NIÑO’S MASK

Winter (Beatrix, above, etc.) communicates her abiding interest in Mexican culture with this wonderfully atmospheric, all-dialogue tale of a child who leads a ritual chase in his village’s annual Fiesta of the Tigre (jaguar). His parents bid him wait until he’s older, but so great is little Niño’s determination to participate in the upcoming festival that he cuts, carves, and paints a wooden dog’s mask with minimal adult help. Evoking Mexican folk art, both with characteristic motifs and saturated colors, Winter follows her young artist as he discovers the animal “hidden” within his rough block. He dons the finished mask, chases the costumed “tigre” through fields and village streets, then trips it up at last, earning both general acclaim from fellow villagers, and a guarantee of good crops for the coming year. The hand-lettered text, placed in balloons, is sprinkled with Spanish (superfluously translated at the end), and Winter depicts more masks and costumes in a closing gallery. Children of any cultural background will enjoy this glimpse of Niño’s world, and understand the profound pleasure he takes in creating art. (Picture book. 6-9)

Pub Date: March 1, 2003

ISBN: 0-8037-2807-7

Page Count: 40

Publisher: Dial Books

Review Posted Online: May 20, 2010

Kirkus Reviews Issue: Dec. 15, 2002

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A PLUMP AND PERKY TURKEY

The leaves have changed, Thanksgiving nears—and the canny turkeys of Squawk Valley have decamped, leaving local residents to face the prospect of a birdless holiday. What to do? They decide to lure a bird back by appealing to its vanity, placing a want ad for a model to help sculptors creating turkey art, then “inviting” the bird to dinner. The ploy works, too, for out of the woods struts plump and perky Pete to take on the job. Shelly debuts with brightly hued cartoon scenes featuring pop-eyed country folk and deceptively silly-looking gobblers. Pete may be vain, but he hasn’t lost the wiliness of his wild ancestors; when the townsfolk come for him, he hides amidst a flock of sculpted gobblers—“There were turkeys made of spuds, / there were turkeys made of rope. / There were turkeys made of paper, / there were turkeys made of soap. / The room was full of turkeys / in a wall to wall collage. / For a clever bird like Pete / it was perfect camouflage.” He makes his escape, and is last seen lounging on a turkey-filled tropical beach as the disappointed Squawk Valleyites gather round the table for a main course of . . . shredded wheat. Good for a few giggles. (Picture book. 6-8)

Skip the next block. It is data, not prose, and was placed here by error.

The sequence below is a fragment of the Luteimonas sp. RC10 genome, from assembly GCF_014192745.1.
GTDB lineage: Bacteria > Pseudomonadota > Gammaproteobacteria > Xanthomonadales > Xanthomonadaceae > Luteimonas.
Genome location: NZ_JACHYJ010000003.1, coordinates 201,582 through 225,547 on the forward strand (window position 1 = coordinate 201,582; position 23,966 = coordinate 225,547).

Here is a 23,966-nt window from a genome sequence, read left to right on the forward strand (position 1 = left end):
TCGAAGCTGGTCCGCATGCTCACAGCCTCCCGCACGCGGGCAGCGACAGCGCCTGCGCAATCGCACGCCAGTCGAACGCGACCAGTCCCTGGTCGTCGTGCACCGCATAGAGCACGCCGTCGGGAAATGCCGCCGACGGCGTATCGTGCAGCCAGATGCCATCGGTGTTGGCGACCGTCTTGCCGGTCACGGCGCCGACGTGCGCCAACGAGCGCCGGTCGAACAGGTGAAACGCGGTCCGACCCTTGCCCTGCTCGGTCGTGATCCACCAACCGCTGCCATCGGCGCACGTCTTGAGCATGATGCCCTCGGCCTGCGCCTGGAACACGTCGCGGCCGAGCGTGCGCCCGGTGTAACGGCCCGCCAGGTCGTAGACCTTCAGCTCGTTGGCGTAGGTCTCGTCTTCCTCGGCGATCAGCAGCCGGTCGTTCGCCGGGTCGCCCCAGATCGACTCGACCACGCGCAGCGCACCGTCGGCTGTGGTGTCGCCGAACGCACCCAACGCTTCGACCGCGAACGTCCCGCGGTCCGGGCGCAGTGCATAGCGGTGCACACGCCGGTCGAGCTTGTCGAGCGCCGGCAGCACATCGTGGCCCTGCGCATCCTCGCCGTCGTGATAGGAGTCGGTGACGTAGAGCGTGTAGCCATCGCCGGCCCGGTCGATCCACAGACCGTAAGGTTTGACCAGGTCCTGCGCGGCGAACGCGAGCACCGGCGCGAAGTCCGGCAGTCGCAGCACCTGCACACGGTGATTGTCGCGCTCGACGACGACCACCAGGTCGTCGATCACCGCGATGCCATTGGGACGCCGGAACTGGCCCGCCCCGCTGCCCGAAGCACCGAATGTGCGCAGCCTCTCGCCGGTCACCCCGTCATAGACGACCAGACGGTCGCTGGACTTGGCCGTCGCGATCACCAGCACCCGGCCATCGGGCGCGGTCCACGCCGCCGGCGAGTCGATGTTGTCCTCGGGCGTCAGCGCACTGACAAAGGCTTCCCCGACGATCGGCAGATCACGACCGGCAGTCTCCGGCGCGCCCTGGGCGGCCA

Pub Date: Sept. 1, 2001

ISBN: 1-890817-91-0

Page Count: 40

Publisher: N/A

Review Posted Online: May 20, 2010

Kirkus Reviews Issue: Aug. 15, 2001

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THE UGLY PUMPKIN

A club-shaped pumpkin gets dissed by a customer, all the other pumpkins, even twisted apple trees, before the sight of a motley crop of hubbards, acorns and banana squash brings on a personal epiphany: “O my gosh / I’m a squash.” Endowed with a face and stick limbs, the gnarled narrator sits down at a Thanksgiving table with its new soulmates, then is last seen strolling down the lane hand in hand with a lumpy new friend. Written in doggerel—“A skeleton came for pumpkins / one bright and crispy day. / I asked if I could get a ride . . . / He laughed and said: No Way”—and illustrated in brightly colored paint-and-paper collage, this weak riff on the “Ugly Duckling” may not earn high marks for botanical accuracy (all pumpkins are squash), but it does feature plenty of visual flash. (Picture book. 6-8)

Pub Date: Aug. 1, 2005

ISBN: 0-399-24267-8

Page Count: 40

Publisher: Putnam

Review Posted Online: May 20, 2010

Kirkus Reviews Issue: July 1, 2005

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